A Good Morning America Buzz Pick! As seen in Vulture, Essence, Good Morning America, The Independent, Goodreads, PureWow, and many more! "A sexy, surprising, searing debut about love, loss, desire, and the many dimensions of Black womanhood."--Deesha Philyaw, 2020 National Book Award Finalist & award-winning author of The Secret Lives of Church Ladies An arresting debut for anyone looking for insight into what it means to be a Black woman in the world. Three Black women are linked in unexpected ways to the same influential white man in Stockholm as they build their new lives in the most open society run by the most private people. Successful marketing executive Kemi Adeyemi is lured from the U.S. to Sweden by Jonny von Lundin, CEO of the nation's largest marketing firm, to help fix a PR fiasco involving a racially tone-deaf campaign. A killer at work but a failure in love, Kemi's move is a last-ditch effort to reclaim her social life. A chance meeting with Jonny in business class en route to the U.S. propels former model-turned-flight-attendant Brittany-Rae Johnson into a life of wealth, luxury, and privilege--a life she's not sure she wants--as the object of his unhealthy obsession. And refugee Muna Saheed, who lost her entire family, finds a job cleaning the toilets at Jonny's office as she works to establish her residency in Sweden and, more importantly, seeks connection and a place she can call home. Told through the perspectives of each of the three women, In Every Mirror She's Black is a fast-paced, richly nuanced yet accessible contemporary novel that touches on important social issues of racism, classism, fetishization, and tokenism, and what it means to be a Black woman navigating a white-dominated society. Praise for In Every Mirror She's Black: "In Every Mirror She's Black is a wise and complicated exploration of the lives of three Black women in America and Sweden. Lola Akinmade Åkerström offers a sharply written story with messy, deeply moving characters, raising brutal questions and steering clear of easy answers. A book that will stick with you long after you've turned the last page." --Taylor Jenkins Reid, New York Times bestselling author of Daisy Jones & The Six and Malibu Rising "In Every Mirror She's Black highlights the struggles of three women fighting to assimilate into a society that ignores their worth. These characters will pull at your heartstrings. Lola writes with a contemporary flair, highlighting the layered subtleties of the Black woman's plight. In Every Mirror She's Black will stay with readers for a long time." --Nicole Dennis-Benn, author of bestselling novels Here Comes the Sun and Patsy "In her debut novel, Lola Akinmade Akerstrom has given us a story that is at once enjoyable and disturbing as it explores the painful price millions of women around the world pay for walking around with black skin." --Imbolo Mbue, New York Times bestselling author of Behold the Dreamers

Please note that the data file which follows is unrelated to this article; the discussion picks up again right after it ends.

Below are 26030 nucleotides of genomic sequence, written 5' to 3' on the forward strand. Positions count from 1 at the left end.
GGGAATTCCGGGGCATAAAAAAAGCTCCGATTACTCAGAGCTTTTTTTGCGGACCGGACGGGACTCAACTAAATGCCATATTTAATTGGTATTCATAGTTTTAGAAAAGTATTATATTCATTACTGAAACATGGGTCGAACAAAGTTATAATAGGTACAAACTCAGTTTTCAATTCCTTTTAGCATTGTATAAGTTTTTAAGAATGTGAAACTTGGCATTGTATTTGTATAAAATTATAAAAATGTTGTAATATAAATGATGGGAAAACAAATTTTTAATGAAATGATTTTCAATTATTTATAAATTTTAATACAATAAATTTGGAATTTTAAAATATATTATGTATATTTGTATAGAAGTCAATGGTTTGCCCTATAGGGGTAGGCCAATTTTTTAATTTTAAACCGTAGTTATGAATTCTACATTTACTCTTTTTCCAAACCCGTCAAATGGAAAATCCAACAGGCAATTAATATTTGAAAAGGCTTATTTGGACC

A haunted paleontologist returns to the museum where his sister was abducted years earlier and is faced with a terrifying and murderous spirit in this chilling novel from the author of A History of Fear--perfect for fans of Simone St. James and Katy Hays. Curator of paleontology Dr. Simon Nealy never expected to return to his Pennsylvania hometown, let alone the Hawthorne Museum of Natural History. He was just a boy when his six-year-old sister, Morgan, was abducted from the museum under his watch, and the guilt has haunted Simon ever since. After a recent break-up and the death of the aunt who raised him, Simon feels drawn back to the place where Morgan vanished, in search of the bones they never found. But from the moment he arrives, things aren't what he expected. The Hawthorne is a crumbling ruin, still closed amid the ongoing pandemic, and plummeting toward financial catastrophe. Worse, Simon begins seeing and hearing things he can't explain. Strange animal sounds. Bloody footprints that no living creature could have left. A prehistoric killer looming in the shadows of the museum. Terrified he's losing his grasp on reality, Simon turns to the handwritten research diaries of his predecessor and uncovers a blood-soaked mystery 150 million years in the making that could be the answer to everything. Are these the ravings of a madman? Or is there something supernatural at play? And what does this have to do with Morgan's disappearance? Another atmospheric mystery from Luke Dumas, The Paleontologist is a ghost story unlike any other that will haunt you long after you turn the final page.